A 48 hour experience

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Before I entered room number fourteen, I made sure my red collared shirt was neatly tucked in my pants, and that I entered with a smile on my face. “Good afternoon sir, would you like any assistance with anything?” The man to whom I was speaking was in his late sixties. His face was pail, his five o’clock shadow had grown and his hair was messy. He had an IV in him that looked quite painful because of the irritation it produced. The dull dim room in which he was laying smelled like urine as well. Yet he had a certain glow in his eyes, a charming smile, like everything was just fine and he hadn’t a pain in the world. “No sweetie, I’m fine” he humbly said. “Well I can at least tidy up the place” I insisted. As I refill his glass of water he says to me,” I really appreciate what you volunteers provide to us patents; you give us something doctors don’t have time for”. “It’s understandable they have a certain task to do and so do you”. I shake my head as I say, “I really don’t think I do anything here, I mean I don’t help the doctors save a lives or anything.” He had a reassured gleam in him, “but you do... you really do make a difference... you are the one that makes these patents leave with a smile on...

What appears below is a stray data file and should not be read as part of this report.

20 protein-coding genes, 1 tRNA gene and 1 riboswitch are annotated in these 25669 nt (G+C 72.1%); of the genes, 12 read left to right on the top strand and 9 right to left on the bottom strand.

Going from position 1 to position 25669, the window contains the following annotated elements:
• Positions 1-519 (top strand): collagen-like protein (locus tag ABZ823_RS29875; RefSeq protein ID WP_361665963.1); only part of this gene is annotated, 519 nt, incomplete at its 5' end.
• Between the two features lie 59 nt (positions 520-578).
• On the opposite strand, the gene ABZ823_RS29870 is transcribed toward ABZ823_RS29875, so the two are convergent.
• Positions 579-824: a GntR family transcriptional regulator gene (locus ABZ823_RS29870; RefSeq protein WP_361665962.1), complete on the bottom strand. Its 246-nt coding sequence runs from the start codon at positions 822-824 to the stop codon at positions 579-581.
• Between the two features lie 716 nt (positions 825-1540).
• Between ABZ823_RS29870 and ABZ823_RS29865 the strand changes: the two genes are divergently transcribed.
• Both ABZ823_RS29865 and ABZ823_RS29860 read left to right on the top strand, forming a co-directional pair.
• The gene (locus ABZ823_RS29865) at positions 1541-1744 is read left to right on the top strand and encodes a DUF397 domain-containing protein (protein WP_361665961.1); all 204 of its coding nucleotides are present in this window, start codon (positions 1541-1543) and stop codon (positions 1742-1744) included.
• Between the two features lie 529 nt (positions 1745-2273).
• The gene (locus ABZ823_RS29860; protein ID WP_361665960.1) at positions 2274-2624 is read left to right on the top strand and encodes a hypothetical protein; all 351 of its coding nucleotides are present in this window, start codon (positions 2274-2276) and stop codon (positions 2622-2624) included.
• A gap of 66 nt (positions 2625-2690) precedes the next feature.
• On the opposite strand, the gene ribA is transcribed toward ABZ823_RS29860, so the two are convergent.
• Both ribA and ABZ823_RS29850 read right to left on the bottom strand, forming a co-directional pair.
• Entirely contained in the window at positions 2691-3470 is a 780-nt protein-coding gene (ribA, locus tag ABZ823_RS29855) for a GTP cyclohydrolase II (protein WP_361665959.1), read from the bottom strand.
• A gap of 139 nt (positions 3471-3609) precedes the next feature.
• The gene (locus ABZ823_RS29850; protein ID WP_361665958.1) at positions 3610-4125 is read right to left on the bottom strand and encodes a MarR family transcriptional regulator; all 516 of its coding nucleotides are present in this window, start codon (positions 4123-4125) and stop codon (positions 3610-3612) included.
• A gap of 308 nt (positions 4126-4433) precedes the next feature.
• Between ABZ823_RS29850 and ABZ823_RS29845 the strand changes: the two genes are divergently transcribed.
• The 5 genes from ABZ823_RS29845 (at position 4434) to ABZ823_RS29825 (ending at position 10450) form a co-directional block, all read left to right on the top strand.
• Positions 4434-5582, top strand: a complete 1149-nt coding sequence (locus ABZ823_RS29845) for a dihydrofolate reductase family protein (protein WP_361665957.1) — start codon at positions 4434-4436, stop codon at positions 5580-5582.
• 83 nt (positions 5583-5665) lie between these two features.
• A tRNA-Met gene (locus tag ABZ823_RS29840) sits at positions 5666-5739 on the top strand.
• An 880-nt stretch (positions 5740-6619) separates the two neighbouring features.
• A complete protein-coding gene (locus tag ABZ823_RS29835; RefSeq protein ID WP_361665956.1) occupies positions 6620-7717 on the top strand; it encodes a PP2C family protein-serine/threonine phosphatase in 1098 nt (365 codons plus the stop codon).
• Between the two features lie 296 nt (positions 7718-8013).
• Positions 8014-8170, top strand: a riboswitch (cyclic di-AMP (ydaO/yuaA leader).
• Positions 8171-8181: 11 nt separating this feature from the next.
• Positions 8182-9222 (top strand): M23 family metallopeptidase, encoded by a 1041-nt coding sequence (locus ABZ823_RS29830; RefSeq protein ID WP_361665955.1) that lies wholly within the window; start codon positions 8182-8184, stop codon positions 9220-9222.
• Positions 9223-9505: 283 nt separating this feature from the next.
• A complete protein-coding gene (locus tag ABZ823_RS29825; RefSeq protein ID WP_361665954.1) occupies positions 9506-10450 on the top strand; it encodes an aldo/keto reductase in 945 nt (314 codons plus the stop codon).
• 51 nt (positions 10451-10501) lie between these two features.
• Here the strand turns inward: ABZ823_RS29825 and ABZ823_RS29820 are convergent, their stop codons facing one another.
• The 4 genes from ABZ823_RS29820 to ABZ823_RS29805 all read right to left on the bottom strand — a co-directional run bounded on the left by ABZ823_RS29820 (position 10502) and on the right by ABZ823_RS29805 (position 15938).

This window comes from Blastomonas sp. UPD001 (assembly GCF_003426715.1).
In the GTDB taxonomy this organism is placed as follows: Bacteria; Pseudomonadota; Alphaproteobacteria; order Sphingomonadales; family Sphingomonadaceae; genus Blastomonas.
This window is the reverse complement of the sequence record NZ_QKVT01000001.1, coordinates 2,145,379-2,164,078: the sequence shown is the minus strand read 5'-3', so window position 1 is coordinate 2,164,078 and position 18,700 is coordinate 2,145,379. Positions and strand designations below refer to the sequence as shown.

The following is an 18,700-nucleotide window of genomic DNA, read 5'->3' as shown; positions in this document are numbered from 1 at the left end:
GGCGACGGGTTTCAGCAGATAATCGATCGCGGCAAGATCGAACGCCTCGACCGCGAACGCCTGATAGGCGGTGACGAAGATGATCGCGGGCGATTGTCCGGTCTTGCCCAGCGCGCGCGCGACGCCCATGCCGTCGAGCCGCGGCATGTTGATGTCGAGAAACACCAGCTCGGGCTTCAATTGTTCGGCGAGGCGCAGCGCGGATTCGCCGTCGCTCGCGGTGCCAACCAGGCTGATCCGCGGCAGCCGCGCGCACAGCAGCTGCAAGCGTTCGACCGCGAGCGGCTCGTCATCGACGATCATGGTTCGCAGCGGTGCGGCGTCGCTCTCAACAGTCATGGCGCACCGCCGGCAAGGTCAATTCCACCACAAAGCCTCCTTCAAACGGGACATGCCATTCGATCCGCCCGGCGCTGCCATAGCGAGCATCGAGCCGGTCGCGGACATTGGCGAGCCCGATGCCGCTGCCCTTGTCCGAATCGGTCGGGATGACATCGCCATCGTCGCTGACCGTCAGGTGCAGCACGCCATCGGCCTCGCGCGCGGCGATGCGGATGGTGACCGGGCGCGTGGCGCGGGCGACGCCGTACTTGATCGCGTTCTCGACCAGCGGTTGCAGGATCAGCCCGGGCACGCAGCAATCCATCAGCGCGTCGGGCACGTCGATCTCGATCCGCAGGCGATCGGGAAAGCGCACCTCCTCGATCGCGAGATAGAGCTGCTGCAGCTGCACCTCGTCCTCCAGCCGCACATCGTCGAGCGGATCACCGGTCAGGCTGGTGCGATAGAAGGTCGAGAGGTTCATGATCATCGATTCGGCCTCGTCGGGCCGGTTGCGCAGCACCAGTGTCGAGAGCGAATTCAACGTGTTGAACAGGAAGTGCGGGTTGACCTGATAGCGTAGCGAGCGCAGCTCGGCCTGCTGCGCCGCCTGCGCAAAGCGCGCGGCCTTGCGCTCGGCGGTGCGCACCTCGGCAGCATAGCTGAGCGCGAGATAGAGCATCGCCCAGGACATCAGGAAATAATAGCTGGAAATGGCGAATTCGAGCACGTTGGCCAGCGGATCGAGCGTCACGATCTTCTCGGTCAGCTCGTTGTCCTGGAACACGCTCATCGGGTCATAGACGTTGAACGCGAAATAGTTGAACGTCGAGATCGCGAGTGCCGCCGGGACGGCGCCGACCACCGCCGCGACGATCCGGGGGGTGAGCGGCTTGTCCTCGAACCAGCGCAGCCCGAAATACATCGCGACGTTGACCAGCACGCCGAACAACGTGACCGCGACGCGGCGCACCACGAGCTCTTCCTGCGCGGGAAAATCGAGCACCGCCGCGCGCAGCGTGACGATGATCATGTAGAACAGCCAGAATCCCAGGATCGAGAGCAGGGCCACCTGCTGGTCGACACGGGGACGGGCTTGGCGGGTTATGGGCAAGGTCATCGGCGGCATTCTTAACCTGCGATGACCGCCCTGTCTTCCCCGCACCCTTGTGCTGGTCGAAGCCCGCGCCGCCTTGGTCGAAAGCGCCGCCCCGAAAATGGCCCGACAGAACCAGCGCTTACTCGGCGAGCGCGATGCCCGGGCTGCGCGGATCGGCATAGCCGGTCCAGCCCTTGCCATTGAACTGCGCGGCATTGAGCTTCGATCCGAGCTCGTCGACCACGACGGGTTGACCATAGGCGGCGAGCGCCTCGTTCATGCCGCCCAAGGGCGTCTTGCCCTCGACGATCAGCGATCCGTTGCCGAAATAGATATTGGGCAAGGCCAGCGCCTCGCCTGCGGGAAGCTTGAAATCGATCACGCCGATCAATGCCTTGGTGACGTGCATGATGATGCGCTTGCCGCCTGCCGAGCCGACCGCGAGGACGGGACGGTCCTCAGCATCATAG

I come back the next day walk around all the rooms and notice that room number fourteen’s door is locked. I ask why this is to a registered nurse and he tells me, “We usually leave patents alone for a day until their soul has left their body”.

This was my first time I had an interaction with death, and it wasn’t how I expected it to feel at all. Although this thought of how sad it was that a wonderful, living, breathing, communicative man was now no longer, it really wasn’t his death that had the most impact on me. The fact that I, yes I, was the last person he influenced in this world before leaving had amazed me, and had almost brought tears to my eyes. The last thing he did, the final accomplishment he achieved, was send me a message that will shape my choices for the rest of my life. “You really do make a difference...” if I go by his words then maybe I do change something in patents lives even if I just make them smile for a brief moment in time. No matter what I do I will always make a difference. This simple thought was the one and only thing that reassured me into what I really want to do in my life. Sure, volunteers do help out, but I want to make an even bigger difference. I realized that having more of an education would help me into this process. It really influenced me that furthering my education will help me to achieve my goal. All in all my education, my hard work, one day will not just benefit me, but the people in my community, those that I will help.

I feel as if that man’s final impact on this world were his influential words to me, and helping me to realize that I too had an impact; I made him (a patient) leave with a smile on his face. My only regrets about that day is that he did not leave home, but to heaven. This experience didn’t make me realize who I want to be, but who I am becoming.





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